Fennel has long held the reputation as a dieters’ spice; indeed, in 1650 the herbalist William Cole stated, “Both the seeds, leaves and root of our garden fennel are much used in drinks and broths for those that are grown fat, to abate their unwieldiness.” The ancient Greek word for fennel, ‘marathron’, derived from the word ‘maraino’ meaning to ‘grow thin’, quite likely gave rise to the 16th century opinion. There is no evidence that fennel leads to a weight loss, but we should not discount the value of adding flavour to a broth without additional calories. Self-medicating with pure essential oil of fennel should be avoided at all costs as in some cases the reaction can be very severe to the point of inducing madness and extreme hallucinations. The oil is particularly toxic to young children.
One of the most colourful of spices, turmeric (Curcuma longa) lends a brilliant yellow to all it touches. The bitter and pungent flavour of turmeric is especially valued in Indian and Asian cuisine. Turmeric is considered a powerful anti-inflammatory aid and thus of some assistance in easing the inflammation of joints, particularly in cases of arthritis. In some countries, turmeric is used as a poultice to reduce swelling from sprains. There are some recorded studies from The American Health Foundation of New York confirming that turmeric extract has been of assistance in cases of oral cancer and colon cancer. A study recorded in the European Journal of Pharmacology, 1992 vol 221, further enhances turmeric’s reputation as a heart tonic in describing how when subjects took 500mg of turmeric extract daily over a period of seven days there was a significant lowering of blood cholesterol coupled with lowered blood lipid peroxide levels, thus neutralising free radical activity linked to cardiovascular disease problems.
Turmeric has been found to inhibit the growth of internal parasites and fungi and offers general protection against harmful bacteria. While it is still early days, some trials are taking place in America with turmeric extracts that indicate patients with low immune activity may receive benefits from turmeric treatment. Such a trial may have long-term benefits for those suffering from HIV-related disorders such as AIDS. A preliminary report presented at the 1994 International Conference on AIDS in San Francisco has indicated an improved immune response with some patients receiving turmeric treatments while suffering from HIV infections. Turmeric is available as a ground powder or as whole rhizomes. The lateral secondary rhizomes, known as ‘fingers’, are said to be higher in medicinal properties than the powder. It has been suggested that to receive the maximum medicinal benefit from turmeric, one should consume up to 500mg three times daily.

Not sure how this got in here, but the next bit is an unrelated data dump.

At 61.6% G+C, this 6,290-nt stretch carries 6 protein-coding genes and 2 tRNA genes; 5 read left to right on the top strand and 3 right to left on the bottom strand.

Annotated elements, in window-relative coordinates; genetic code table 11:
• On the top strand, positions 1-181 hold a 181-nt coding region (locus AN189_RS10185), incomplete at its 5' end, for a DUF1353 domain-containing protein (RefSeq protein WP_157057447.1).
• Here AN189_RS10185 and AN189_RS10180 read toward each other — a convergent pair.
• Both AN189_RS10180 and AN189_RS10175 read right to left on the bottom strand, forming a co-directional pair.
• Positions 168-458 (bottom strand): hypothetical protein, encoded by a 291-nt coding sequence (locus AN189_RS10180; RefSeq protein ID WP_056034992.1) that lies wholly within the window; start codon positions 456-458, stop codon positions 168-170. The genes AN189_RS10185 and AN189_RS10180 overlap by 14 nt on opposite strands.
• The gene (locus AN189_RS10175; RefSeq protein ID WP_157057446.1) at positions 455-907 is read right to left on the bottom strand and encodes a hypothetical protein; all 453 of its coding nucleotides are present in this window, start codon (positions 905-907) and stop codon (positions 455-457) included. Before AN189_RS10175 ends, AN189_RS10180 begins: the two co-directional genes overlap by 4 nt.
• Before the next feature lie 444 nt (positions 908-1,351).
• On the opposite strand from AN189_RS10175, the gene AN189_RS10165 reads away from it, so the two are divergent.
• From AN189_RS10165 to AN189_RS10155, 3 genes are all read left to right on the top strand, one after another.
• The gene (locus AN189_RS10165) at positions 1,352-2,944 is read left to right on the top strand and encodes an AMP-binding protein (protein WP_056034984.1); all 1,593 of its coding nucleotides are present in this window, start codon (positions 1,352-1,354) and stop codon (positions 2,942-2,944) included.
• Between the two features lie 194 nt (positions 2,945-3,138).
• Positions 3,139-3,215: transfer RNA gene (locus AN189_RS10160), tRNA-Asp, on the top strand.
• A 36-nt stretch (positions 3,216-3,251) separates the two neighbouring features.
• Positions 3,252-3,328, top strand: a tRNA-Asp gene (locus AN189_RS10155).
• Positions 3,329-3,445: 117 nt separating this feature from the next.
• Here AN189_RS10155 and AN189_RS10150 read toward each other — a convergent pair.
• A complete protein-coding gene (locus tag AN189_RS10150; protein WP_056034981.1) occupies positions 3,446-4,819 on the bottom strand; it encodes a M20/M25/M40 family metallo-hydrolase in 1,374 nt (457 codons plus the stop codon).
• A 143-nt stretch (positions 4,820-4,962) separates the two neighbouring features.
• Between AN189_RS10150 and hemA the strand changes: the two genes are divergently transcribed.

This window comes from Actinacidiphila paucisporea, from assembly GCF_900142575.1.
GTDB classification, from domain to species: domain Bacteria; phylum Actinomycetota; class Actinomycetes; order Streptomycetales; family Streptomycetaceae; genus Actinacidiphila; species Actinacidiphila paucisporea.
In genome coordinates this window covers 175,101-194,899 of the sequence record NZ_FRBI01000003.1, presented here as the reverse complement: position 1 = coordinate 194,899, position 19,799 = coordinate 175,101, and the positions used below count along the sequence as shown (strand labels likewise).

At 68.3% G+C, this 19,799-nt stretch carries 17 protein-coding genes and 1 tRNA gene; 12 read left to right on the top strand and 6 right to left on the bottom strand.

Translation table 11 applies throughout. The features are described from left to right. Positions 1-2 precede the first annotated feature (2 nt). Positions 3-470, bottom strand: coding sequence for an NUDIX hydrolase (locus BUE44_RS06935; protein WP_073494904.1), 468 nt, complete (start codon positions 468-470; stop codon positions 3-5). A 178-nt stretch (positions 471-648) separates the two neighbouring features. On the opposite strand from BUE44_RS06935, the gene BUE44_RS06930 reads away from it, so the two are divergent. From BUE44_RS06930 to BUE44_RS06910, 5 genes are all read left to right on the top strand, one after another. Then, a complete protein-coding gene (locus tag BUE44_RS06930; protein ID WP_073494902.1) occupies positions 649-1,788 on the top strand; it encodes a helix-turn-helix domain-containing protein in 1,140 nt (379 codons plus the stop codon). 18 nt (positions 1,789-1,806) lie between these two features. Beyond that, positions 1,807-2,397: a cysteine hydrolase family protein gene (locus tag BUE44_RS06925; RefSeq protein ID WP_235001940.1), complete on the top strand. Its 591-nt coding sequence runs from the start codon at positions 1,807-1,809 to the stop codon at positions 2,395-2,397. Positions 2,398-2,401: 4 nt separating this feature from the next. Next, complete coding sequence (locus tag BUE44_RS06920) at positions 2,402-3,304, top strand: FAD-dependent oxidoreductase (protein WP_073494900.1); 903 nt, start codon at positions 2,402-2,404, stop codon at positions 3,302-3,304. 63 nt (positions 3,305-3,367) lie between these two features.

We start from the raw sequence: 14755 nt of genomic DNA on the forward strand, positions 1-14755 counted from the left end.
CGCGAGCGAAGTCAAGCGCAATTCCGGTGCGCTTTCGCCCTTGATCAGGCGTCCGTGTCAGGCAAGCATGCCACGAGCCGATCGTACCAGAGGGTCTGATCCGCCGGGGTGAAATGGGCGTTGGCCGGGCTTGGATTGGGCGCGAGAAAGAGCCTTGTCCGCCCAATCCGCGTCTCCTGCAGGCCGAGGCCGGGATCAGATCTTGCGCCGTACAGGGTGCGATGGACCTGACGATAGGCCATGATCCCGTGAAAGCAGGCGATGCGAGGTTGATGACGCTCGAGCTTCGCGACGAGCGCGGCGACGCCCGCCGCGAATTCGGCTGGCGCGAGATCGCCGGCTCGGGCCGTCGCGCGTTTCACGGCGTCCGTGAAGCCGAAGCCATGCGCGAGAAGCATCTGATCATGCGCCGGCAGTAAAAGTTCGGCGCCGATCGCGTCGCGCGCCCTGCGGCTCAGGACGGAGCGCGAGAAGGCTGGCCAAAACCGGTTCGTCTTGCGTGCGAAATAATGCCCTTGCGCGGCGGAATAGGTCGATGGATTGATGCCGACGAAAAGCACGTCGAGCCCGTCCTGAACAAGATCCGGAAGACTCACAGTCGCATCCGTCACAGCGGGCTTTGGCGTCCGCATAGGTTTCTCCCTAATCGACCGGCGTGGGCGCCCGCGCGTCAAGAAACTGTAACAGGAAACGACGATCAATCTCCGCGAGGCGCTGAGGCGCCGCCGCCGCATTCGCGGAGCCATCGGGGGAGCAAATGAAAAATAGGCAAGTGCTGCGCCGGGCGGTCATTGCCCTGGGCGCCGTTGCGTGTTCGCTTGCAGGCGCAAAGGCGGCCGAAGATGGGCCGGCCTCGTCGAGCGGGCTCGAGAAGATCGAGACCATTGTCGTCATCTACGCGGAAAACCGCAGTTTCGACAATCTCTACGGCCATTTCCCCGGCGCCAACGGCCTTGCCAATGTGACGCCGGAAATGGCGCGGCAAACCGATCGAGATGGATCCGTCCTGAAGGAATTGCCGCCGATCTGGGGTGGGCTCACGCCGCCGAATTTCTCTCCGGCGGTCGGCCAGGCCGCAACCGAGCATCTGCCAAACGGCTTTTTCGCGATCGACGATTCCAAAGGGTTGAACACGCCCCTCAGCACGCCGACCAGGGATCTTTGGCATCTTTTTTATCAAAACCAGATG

Caraway (Carum carvi) was an important ingredient in love potions in the belief that lovers would not stray from each other. Most fans of caraway are not so concerned about such trivial matters, choosing instead to simply enjoy this extraordinary spice for its many culinary and medicinal virtues. Caraway has tiny fruits/seeds that have lovely overtones of anise flavours with a sharp aroma. These seeds have been used over many centuries as a remedy for various complaints, in particular bronchitis, dyspepsia and flatulence. An infusion of caraway seeds sweetened with honey was once a popular remedy for infant colic and flatulence. A side dish of caraway seeds served with a rich meal will aid digestion. Caraway is an excellent accompaniment to those foods likely to cause ‘wind in the belly’ such as cabbage and some beans. It was once considered a women’s spice on account of its use in relieving menstrual pain and stimulating milk flow in nursing mothers. When buying caraway be sure to look for plump, light brown seeds. Those seeds that are dark brown, lack aroma and have a shriveled appearance have more often than not had their volatile oils extracted.